In Celebrated Reversal, a South African President Finally Confronts Country's HIV/AIDS Epidemic

Jon is a staff writer for Science.

South African President Jacob Zuma unequivocally declared today that his country had to step up its efforts against HIV/AIDS. "We need to do more, and we need to do better, together," said Zuma in a speech to a meeting of the National Council of Provinces in Cape Town. "Let us resolve now that this should be the day on which we start to turn the tide in the battle against AIDS."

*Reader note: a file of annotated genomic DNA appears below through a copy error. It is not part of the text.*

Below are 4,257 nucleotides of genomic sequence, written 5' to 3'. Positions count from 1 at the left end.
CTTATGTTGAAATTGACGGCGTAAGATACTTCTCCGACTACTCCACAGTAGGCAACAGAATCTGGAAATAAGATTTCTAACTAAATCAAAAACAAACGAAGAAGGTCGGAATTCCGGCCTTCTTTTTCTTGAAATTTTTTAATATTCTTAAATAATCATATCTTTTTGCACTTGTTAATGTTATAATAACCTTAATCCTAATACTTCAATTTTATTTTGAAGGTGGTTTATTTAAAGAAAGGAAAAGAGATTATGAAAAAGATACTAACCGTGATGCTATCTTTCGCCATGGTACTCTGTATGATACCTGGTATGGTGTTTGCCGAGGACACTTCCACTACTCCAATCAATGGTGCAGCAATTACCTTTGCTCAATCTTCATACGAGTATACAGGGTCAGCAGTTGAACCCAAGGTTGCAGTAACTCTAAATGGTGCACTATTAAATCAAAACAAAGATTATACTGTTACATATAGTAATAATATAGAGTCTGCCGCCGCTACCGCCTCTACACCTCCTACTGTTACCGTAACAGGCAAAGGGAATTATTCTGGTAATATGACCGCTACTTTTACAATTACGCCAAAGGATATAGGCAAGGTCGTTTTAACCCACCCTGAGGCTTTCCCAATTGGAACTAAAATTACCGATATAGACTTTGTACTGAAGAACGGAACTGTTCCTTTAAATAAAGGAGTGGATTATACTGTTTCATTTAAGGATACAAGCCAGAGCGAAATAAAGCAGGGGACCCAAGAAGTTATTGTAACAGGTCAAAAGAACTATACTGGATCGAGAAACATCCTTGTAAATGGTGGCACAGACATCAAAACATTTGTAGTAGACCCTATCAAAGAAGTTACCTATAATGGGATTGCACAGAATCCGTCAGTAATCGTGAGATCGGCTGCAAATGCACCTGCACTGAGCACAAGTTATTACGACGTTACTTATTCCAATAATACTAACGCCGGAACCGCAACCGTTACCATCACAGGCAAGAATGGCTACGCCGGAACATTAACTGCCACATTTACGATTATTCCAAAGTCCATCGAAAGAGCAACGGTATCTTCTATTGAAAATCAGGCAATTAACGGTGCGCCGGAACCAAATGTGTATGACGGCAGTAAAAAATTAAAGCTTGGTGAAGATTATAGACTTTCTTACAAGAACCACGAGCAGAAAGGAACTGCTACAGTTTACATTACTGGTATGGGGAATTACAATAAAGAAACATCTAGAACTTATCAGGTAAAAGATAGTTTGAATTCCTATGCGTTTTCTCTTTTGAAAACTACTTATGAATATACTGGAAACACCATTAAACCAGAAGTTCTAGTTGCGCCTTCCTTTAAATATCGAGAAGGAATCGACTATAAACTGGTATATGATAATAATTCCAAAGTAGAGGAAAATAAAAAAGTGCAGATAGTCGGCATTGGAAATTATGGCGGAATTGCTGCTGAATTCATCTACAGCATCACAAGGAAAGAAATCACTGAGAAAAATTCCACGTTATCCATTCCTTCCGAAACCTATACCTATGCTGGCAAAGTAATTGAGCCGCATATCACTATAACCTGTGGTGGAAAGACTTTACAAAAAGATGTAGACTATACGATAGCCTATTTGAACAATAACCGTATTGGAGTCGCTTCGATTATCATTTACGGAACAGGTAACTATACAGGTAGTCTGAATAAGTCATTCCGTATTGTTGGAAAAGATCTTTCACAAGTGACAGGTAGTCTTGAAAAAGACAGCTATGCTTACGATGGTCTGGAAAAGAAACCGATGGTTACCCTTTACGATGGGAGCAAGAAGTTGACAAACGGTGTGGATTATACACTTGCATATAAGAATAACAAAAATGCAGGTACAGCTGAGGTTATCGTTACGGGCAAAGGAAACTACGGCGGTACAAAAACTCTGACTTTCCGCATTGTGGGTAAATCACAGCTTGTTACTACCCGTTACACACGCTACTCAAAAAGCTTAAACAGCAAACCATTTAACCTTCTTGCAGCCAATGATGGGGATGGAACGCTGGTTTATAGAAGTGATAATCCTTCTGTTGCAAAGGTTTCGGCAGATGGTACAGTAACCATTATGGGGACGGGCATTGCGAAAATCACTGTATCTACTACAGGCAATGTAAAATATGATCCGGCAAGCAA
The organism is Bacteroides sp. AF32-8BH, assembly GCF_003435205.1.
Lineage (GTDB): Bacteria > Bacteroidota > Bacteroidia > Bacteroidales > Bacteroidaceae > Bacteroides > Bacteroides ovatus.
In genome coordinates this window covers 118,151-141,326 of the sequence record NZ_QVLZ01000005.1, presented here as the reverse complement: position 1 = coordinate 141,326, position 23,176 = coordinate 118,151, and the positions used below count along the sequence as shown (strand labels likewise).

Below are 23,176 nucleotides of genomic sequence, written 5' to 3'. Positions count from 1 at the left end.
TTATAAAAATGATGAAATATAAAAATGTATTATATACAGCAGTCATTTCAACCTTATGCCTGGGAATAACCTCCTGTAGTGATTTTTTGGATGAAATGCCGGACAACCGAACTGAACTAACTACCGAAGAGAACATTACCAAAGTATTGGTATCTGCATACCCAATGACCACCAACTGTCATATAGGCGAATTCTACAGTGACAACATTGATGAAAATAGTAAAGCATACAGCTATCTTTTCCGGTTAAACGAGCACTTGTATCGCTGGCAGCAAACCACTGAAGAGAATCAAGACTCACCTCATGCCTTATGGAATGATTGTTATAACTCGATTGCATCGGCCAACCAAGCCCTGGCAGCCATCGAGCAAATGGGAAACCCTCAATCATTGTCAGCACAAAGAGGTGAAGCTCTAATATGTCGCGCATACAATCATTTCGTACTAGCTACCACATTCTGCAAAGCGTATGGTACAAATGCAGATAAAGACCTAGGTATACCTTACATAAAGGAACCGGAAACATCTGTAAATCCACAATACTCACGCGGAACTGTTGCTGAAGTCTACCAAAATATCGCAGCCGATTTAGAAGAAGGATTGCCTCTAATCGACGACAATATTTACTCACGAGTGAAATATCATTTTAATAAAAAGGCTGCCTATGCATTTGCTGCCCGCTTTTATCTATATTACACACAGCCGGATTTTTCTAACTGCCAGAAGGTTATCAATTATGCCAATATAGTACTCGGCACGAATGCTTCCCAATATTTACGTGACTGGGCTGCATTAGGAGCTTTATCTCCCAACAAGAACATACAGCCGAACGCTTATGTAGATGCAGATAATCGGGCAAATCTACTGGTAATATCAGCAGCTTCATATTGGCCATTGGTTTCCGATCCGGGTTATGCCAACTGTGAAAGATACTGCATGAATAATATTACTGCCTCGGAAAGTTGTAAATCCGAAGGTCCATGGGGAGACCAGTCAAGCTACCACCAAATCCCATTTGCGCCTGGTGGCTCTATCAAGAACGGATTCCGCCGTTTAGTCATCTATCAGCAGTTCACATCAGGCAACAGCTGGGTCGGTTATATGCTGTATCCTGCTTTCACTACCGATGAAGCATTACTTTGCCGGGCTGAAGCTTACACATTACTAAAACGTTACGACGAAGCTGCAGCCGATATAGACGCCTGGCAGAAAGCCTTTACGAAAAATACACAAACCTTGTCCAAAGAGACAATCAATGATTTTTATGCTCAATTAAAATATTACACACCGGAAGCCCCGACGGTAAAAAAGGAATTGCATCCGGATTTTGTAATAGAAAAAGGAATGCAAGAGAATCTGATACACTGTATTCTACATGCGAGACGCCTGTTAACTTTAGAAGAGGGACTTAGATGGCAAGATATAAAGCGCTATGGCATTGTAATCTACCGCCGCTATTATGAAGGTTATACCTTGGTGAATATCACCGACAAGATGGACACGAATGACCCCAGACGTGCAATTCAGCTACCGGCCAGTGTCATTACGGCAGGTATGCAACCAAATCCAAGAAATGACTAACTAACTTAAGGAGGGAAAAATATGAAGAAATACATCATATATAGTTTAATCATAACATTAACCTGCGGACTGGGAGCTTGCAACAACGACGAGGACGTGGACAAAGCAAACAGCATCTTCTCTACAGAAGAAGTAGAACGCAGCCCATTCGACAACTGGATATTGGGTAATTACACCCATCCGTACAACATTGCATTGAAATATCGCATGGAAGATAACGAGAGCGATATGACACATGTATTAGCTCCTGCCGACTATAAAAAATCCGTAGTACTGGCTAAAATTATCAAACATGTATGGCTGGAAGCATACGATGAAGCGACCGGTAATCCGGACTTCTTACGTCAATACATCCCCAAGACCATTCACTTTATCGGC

Zuma's declarations might seem like boilerplate in other countries, but they marked a sharp departure from his predecessor, Thabo Mbeki, who brought much criticism to South Africa by questioning the evidence that HIV truly caused AIDS. South Africa, which has 5.7 million HIV-infected people, more than any country in the world, was notoriously slow to begin using anti-HIV drugs both as treatments and as a way to slow spread from infected, pregnant women to their babies.

Zuma's words were celebrated by HIV/AIDS researchers, clinicians, and advocates around the world. "State supported AIDS denialism in South Africa is dead, deceased, kaput, finished, gone forever, banished!!!" wrote prominent South African advocate Nathan Geffen in a widely circulated e-mail. "We have won! Yahoo!!! I'm retiring."

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